Bolus of Mendes (Greek: Βῶλος ὁ Μενδήσιος, Bōlos ho Mendēsios; fl. 3rd century BC) was a Hellenized Egyptian philosopher,[1][2] a neopythagorean writer of works of esoterica and medicine, in Ptolemaic Egypt.[3] Both the Suda,[4] and a later work mistakenly attributed to Eudokia MakrembolitissaἸωνιά; Bed of Violets,[5] probably a 16th-century forgery[6] by Constantine Paleocappa—write of a Pythagorean philosopher of Mendes in Egypt. He is described as one who wrote on marvels, potent remedies, and astronomical phenomena.[7] The Suda, however, also describes a separate Bolus who was a philosopher of the school of Democritus,[8] who wrote Inquiry, and Medical Art, containing "natural medical remedies from some resources of nature." However, from a passage of Columella,[9] it appears that Bolos of Mendes and this other Bolus, follower of Democritus, were one and the same person.[7] He seems to have lived following the time of Theophrastus, whose work Historia Plantarum ('On Plants'), Bolus appears to have known.[10]

Notes

  1. ^ Ogden, Daniel; Ogden, Professor of Ancient History Daniel (2002). Magic, Witchcraft, and Ghosts in the Greek and Roman Worlds: A Sourcebook. Oxford University Press. ISBN 978-0-19-515123-7.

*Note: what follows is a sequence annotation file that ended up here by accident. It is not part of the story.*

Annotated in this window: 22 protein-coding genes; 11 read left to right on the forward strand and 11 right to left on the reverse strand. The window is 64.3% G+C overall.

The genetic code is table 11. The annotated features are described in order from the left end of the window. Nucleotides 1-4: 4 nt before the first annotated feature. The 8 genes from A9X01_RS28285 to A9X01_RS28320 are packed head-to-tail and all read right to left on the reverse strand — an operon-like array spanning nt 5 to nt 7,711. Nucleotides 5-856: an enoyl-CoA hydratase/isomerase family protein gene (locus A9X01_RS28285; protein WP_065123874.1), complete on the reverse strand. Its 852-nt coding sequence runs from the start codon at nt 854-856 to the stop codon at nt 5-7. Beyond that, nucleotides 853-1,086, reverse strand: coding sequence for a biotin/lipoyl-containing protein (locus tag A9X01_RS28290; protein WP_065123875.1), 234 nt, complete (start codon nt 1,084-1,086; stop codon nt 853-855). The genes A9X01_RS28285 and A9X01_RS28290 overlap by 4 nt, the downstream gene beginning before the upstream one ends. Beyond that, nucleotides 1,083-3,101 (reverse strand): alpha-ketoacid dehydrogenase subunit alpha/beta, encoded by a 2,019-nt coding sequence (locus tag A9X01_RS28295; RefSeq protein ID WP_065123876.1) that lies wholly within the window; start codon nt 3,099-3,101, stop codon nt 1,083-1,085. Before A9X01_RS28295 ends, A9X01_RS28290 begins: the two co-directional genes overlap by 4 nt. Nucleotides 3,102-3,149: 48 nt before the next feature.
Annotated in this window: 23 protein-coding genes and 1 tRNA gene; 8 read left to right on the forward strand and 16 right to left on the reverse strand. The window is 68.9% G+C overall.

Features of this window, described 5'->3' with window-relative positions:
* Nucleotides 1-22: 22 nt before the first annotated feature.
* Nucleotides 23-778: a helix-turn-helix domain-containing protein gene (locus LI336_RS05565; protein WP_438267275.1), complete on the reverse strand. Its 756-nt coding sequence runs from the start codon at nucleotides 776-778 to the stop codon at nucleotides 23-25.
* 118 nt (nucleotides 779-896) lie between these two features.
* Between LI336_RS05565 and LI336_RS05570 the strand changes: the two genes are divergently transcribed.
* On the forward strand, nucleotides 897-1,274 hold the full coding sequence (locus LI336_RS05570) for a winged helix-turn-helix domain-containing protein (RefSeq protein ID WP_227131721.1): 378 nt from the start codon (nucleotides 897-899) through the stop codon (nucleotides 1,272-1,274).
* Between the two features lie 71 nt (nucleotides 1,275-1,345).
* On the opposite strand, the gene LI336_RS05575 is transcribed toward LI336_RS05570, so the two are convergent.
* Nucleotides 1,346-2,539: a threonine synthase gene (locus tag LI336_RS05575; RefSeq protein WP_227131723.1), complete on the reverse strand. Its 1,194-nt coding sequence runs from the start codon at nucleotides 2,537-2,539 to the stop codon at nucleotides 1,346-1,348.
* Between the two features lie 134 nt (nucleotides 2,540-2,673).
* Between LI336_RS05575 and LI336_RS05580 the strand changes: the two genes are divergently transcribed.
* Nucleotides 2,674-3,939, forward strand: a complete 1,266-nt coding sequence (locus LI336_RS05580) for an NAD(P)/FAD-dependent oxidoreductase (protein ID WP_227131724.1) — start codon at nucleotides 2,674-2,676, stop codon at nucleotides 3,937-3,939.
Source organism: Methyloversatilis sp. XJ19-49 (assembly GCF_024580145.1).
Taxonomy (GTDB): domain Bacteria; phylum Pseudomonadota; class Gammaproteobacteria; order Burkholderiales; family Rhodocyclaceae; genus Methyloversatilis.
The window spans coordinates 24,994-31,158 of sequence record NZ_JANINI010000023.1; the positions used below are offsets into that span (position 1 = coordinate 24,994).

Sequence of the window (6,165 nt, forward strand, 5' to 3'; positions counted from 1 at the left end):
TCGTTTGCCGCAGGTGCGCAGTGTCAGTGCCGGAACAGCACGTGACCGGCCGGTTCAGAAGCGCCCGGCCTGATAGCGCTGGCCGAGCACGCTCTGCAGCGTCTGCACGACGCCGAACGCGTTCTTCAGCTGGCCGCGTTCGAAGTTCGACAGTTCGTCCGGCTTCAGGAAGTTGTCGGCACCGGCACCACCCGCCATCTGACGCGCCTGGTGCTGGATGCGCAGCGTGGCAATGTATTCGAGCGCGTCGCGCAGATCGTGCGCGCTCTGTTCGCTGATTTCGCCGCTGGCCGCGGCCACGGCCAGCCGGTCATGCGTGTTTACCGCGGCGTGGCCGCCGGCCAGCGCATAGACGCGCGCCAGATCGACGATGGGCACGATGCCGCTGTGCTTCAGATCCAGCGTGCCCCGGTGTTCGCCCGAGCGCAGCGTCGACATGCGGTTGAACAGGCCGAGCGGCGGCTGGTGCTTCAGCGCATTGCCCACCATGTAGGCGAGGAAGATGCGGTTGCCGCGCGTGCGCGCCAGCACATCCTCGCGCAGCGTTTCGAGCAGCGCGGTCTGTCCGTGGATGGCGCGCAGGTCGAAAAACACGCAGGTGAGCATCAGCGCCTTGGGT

2. ^ Campbell, Gordon Lindsay (2014-08-28). The Oxford Handbook of Animals in Classical Thought and Life. OUP Oxford. ISBN 978-0-19-103515-9.
  3. ^ Paul Kroh, ed. Lexikon der Antiken Autoren, (Stuttgart) 1972:111; Max Wellmann in Paulys Realencyclopädie der classischen Altertumswissenschaft, vol. 3.1, (Stuttgart) 1897:676–677, s.v. "Bolos 3".
  4. ^ Suda, Bolus, β482; cf. Eudocia
  5. ^ Public Domain Smith, William, ed. (1870), "Eudocia Augusta Macrembolis", Dictionary of Greek and Roman Biography and Mythology, vol. 2, pp. 80–81 via Tufts
  6. ^ Dorandi, Tiziano (2013). "Introduction". Diogenes Laertius: Lives of Eminent Philosophers. Cambridge University Press. pp. 7–9. ISBN 978-0521886819.
  7. ^ a b Smith 1870.
  8. ^ Suda, Bolus, β481
  9. ^ Columella, vii. 5; cf. Stobaeus, Serm. 51
  10. ^ Stephanus of Byzantium Apsynthus; Scholium ad Nicand. Theriac. 764